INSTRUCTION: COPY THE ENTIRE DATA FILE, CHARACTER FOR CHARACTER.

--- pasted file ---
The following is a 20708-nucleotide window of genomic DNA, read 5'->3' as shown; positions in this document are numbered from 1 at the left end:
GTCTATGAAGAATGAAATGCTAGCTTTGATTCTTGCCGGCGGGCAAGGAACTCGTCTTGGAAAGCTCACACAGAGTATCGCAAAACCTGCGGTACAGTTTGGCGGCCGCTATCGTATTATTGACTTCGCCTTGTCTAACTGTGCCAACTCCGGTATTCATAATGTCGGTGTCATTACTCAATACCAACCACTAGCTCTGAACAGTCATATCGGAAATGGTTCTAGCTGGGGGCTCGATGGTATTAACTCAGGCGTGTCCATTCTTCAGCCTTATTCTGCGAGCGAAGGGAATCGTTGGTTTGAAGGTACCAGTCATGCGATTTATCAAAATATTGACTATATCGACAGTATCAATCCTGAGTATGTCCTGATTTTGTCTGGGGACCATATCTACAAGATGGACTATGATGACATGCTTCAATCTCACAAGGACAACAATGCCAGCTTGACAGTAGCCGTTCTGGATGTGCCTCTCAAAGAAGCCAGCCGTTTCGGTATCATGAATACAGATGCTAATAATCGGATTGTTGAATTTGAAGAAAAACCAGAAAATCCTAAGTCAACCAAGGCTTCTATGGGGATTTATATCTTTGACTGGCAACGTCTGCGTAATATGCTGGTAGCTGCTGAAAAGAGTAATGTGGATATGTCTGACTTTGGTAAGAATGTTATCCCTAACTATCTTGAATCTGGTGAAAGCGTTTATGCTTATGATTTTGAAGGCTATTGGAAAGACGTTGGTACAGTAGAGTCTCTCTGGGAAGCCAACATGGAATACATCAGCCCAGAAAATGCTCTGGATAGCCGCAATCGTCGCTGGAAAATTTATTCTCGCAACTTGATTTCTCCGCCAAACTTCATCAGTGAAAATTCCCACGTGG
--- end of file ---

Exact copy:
The following is a 20708-nucleotide window of genomic DNA, read 5'->3' as shown; positions in this document are numbered from 1 at the left end:
GTCTATGAAGAATGAAATGCTAGCTTTGATTCTTGCCGGCGGGCAAGGAACTCGTCTTGGAAAGCTCACACAGAGTATCGCAAAACCTGCGGTACAGTTTGGCGGCCGCTATCGTATTATTGACTTCGCCTTGTCTAACTGTGCCAACTCCGGTATTCATAATGTCGGTGTCATTACTCAATACCAACCACTAGCTCTGAACAGTCATATCGGAAATGGTTCTAGCTGGGGGCTCGATGGTATTAACTCAGGCGTGTCCATTCTTCAGCCTTATTCTGCGAGCGAAGGGAATCGTTGGTTTGAAGGTACCAGTCATGCGATTTATCAAAATATTGACTATATCGACAGTATCAATCCTGAGTATGTCCTGATTTTGTCTGGGGACCATATCTACAAGATGGACTATGATGACATGCTTCAATCTCACAAGGACAACAATGCCAGCTTGACAGTAGCCGTTCTGGATGTGCCTCTCAAAGAAGCCAGCCGTTTCGGTATCATGAATACAGATGCTAATAATCGGATTGTTGAATTTGAAGAAAAACCAGAAAATCCTAAGTCAACCAAGGCTTCTATGGGGATTTATATCTTTGACTGGCAACGTCTGCGTAATATGCTGGTAGCTGCTGAAAAGAGTAATGTGGATATGTCTGACTTTGGTAAGAATGTTATCCCTAACTATCTTGAATCTGGTGAAAGCGTTTATGCTTATGATTTTGAAGGCTATTGGAAAGACGTTGGTACAGTAGAGTCTCTCTGGGAAGCCAACATGGAATACATCAGCCCAGAAAATGCTCTGGATAGCCGCAATCGTCGCTGGAAAATTTATTCTCGCAACTTGATTTCTCCGCCAAACTTCATCAGTGAAAATTCCCACGTGG